Interface between CLOCK:BMAL1 PAS-B domains. (A) The spatial arrangement of the two PAS-B domains in CLOCK:BMAL1. (B) Antiparallel orientation of β sheet–mediated interaction between isolated HIF-2α:ARNT PAS-B domains (PDB 3F1P). (C) Detailed interface between CLOCK:BMAL1 PAS-B domains. (D) Front-facing view of CLOCK:BMAL1 PAS-B interface highlighting role of BMAL1 Trp427 and CLOCK Trp284 interaction. (E) Side view of PAS-B interface displaying surface electrostatic potential of CLOCK PAS-B. (F) Front-facing view of CLOCK surface electrostatic potential displaying the binding pocket for BMAL1 Trp427. The color scheme used is the same as in Fig. 1D.

CLOCK:BMAL1 heterodimer conformation and transactivation function. To probe the relationship between the observed conformation of the CLOCK:BMAL1 heterodimer and its function, we generated a series of mutations predicted to perturb the interfaces between each of the three domains (Fig. 4A). For the bHLH domains, the C-terminal halves of the α1 helices, together with the α2 helices of both CLOCK and BMAL1, participate in the formation of a canonical four-helical bHLH bundle in the heterodimer similar to that observed in USF1 and MYC:MAX (fig. S3A) (2426). As seen in other bHLH proteins, the core of this four-helical bundle is highly hydrophobic (26, 27), indicating that dimerization of the bHLH domains should help stabilize the CLOCK:BMAL1 complex. The proper conformation of the bHLH domain is also critical for E-box DNA recognition because the DNA-binding α1 helices need to be positioned precisely to interact with the major groove sites of the E-box DNA duplex (24, 26, 27). Indeed, when the bHLH hydrophobic core residues Leu57 and Leu74 of CLOCK and Leu95 and Leu115 of BMAL1 are mutated to glutamate, the transactivation activity of these full-length CLOCK:BMAL1 mutants are eliminated, as demonstrated by measuring E-box–driven luciferase reporter gene activity in human embryonic kidney (HEK) 293T cells with transiently transfected CLOCK and BMAL1 mutant proteins (Fig. 4B).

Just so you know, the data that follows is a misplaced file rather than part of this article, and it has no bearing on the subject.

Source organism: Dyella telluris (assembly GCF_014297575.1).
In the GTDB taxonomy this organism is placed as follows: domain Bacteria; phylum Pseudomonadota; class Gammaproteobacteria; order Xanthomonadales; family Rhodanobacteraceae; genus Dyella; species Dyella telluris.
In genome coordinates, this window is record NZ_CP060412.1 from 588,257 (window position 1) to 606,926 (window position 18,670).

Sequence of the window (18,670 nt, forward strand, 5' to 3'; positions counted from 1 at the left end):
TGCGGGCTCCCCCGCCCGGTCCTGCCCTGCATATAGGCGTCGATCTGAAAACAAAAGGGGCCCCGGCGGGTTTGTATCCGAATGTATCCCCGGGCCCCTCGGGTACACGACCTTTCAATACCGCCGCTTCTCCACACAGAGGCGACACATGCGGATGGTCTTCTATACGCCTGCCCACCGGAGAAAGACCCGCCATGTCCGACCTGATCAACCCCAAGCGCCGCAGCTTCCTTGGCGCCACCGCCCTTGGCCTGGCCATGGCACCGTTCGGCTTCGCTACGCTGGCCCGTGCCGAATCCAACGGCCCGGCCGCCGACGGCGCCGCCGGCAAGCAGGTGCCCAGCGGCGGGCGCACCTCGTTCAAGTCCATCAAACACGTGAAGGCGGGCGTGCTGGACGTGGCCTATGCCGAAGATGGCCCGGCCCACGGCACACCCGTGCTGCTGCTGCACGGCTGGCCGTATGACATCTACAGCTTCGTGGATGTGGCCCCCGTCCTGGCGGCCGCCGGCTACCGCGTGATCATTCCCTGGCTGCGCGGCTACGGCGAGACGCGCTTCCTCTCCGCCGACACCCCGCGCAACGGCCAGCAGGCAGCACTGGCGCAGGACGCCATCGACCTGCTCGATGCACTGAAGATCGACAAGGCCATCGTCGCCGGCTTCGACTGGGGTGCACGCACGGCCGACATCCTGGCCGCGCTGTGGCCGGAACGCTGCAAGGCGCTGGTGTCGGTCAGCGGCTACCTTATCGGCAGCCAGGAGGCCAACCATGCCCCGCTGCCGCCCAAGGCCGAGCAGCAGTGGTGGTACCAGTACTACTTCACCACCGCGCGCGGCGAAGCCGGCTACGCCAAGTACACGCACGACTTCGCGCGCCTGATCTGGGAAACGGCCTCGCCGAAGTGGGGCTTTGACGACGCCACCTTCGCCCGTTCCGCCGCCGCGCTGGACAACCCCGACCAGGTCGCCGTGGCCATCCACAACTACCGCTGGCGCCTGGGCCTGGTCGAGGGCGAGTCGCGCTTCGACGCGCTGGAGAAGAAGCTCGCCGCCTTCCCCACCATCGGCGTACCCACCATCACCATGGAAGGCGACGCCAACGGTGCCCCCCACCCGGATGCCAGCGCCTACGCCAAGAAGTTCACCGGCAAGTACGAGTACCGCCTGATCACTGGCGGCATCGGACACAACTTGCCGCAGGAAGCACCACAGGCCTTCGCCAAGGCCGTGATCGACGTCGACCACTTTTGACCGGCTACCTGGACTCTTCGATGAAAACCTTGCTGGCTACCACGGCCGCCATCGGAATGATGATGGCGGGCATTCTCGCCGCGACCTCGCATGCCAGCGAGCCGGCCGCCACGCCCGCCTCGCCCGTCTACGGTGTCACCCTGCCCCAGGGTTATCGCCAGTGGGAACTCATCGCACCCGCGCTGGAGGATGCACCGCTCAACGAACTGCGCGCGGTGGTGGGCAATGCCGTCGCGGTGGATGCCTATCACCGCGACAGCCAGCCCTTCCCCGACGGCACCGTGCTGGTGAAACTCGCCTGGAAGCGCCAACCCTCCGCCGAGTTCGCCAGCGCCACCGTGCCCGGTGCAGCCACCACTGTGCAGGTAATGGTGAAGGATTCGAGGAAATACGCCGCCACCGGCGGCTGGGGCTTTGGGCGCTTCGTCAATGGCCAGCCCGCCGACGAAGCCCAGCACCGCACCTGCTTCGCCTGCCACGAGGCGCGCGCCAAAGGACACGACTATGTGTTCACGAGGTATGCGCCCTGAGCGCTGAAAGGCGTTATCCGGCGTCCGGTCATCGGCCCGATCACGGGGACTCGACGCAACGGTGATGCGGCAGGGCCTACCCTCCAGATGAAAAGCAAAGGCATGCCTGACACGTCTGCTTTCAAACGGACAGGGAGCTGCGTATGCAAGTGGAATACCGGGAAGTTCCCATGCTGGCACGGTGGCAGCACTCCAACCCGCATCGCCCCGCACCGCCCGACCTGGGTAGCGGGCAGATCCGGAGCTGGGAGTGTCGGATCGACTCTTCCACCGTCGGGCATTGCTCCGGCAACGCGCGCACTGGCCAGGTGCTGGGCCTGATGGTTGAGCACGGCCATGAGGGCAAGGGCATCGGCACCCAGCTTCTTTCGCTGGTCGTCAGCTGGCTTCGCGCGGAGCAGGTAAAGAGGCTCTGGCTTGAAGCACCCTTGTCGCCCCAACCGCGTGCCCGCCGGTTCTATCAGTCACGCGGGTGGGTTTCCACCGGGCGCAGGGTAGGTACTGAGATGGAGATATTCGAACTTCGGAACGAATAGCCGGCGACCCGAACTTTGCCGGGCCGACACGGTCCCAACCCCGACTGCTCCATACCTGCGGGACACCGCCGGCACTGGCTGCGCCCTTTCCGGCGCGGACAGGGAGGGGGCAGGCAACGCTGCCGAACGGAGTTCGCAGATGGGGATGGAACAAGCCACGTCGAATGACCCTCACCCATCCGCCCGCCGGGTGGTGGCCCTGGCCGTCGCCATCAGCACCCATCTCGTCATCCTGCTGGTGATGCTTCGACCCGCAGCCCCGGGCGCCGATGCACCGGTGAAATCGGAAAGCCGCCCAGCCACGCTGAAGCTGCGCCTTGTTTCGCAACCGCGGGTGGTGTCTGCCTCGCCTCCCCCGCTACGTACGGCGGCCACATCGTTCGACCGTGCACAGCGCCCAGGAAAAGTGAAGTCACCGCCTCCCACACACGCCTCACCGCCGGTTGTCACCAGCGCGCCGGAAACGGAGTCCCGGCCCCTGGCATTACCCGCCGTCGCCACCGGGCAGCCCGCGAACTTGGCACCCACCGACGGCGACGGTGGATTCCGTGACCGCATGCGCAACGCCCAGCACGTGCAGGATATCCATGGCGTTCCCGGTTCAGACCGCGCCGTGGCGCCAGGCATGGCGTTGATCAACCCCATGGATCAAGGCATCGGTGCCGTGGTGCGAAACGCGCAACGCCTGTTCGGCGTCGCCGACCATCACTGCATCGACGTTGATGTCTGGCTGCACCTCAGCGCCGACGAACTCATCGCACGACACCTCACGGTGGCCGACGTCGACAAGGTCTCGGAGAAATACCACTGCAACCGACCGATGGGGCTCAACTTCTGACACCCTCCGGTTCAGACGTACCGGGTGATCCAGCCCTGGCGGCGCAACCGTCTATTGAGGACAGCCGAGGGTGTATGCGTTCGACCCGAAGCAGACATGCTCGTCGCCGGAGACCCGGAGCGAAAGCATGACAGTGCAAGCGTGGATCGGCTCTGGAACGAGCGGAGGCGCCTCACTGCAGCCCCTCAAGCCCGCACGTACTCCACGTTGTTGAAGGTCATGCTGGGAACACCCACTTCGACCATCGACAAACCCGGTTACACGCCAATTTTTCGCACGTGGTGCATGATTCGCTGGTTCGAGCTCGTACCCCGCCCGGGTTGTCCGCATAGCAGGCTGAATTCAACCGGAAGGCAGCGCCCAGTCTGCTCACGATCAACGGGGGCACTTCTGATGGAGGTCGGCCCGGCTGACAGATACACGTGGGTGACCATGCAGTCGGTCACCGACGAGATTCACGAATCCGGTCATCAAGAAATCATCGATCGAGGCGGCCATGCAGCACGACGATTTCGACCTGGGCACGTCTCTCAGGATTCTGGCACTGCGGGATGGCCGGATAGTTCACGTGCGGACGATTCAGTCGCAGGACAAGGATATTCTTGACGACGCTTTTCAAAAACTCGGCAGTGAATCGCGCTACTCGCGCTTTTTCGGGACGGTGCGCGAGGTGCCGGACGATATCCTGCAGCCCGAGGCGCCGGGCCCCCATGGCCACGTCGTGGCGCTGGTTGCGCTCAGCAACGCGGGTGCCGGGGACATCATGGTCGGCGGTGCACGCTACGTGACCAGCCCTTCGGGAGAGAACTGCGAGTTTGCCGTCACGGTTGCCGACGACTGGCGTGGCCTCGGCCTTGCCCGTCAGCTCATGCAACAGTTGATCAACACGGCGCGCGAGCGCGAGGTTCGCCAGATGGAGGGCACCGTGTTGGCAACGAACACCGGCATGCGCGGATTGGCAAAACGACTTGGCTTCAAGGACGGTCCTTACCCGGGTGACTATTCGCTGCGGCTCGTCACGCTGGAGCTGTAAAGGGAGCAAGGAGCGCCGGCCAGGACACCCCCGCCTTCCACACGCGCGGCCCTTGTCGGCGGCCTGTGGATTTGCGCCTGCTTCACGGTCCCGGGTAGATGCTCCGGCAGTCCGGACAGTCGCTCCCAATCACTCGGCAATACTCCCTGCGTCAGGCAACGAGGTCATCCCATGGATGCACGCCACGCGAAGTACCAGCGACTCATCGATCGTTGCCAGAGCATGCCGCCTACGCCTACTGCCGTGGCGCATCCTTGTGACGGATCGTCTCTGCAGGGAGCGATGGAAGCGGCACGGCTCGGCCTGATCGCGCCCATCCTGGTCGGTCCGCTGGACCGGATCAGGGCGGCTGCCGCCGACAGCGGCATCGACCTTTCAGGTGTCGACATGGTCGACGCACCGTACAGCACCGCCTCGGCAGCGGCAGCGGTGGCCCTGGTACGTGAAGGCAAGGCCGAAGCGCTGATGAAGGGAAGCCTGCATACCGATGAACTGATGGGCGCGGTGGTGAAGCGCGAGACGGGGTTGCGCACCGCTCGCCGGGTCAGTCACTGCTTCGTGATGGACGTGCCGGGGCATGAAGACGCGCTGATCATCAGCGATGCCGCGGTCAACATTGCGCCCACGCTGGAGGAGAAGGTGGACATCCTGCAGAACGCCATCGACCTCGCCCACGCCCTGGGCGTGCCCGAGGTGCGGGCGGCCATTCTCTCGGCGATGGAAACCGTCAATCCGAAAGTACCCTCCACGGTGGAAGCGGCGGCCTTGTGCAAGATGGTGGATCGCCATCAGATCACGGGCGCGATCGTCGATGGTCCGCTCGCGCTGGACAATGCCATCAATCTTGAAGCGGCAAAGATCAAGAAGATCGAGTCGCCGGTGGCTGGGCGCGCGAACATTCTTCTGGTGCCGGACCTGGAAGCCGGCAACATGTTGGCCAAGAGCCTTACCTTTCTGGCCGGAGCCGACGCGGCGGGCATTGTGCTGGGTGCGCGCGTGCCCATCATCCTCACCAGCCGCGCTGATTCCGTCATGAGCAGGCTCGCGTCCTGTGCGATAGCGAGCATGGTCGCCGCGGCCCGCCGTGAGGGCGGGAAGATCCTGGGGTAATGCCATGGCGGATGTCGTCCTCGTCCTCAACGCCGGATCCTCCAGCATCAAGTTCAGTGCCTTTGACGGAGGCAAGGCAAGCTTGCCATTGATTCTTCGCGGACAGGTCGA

Fig. 4

Functional analysis of CLOCK:BMAL1 mutants. (A) Locations of domain interface mutants in CLOCK (green) and BMAL1 (blue). (B) Per2 promoter:Luciferase reporter assays to evaluate the effects of structure-based mutations on transactivation by full-length CLOCK:BMAL1. Data are an average of two independent experiments performed in duplicate. (C) BiFC experiments on the same set of mutants in truncated CLOCK:BMAL1 constructs. The fluorescent intensities of WT and mutant CLOCK:BMAL1 bHLH-PAS-AB constructs (supplementary materials, materials and methods) were quantified by using data from three independent experiments. (D) co-IP experiments assessing the association of CLOCK and BMAL1 in full-length WT and mutant proteins. Anti-FLAG affinity gel was used to precipitate FLAG-tagged CLOCK along with the tightly associated BMAL1, which is HA-tagged. The Western blots using an antibody to HA were then performed to detect the association of WT and mutant CLOCK and BMAL1 constructs. The co-IP data are representative of at least three independent replicates, with the exception of C:W284A, which had stronger co-IP interaction in other experiments, but on average was weaker than WT CLOCK.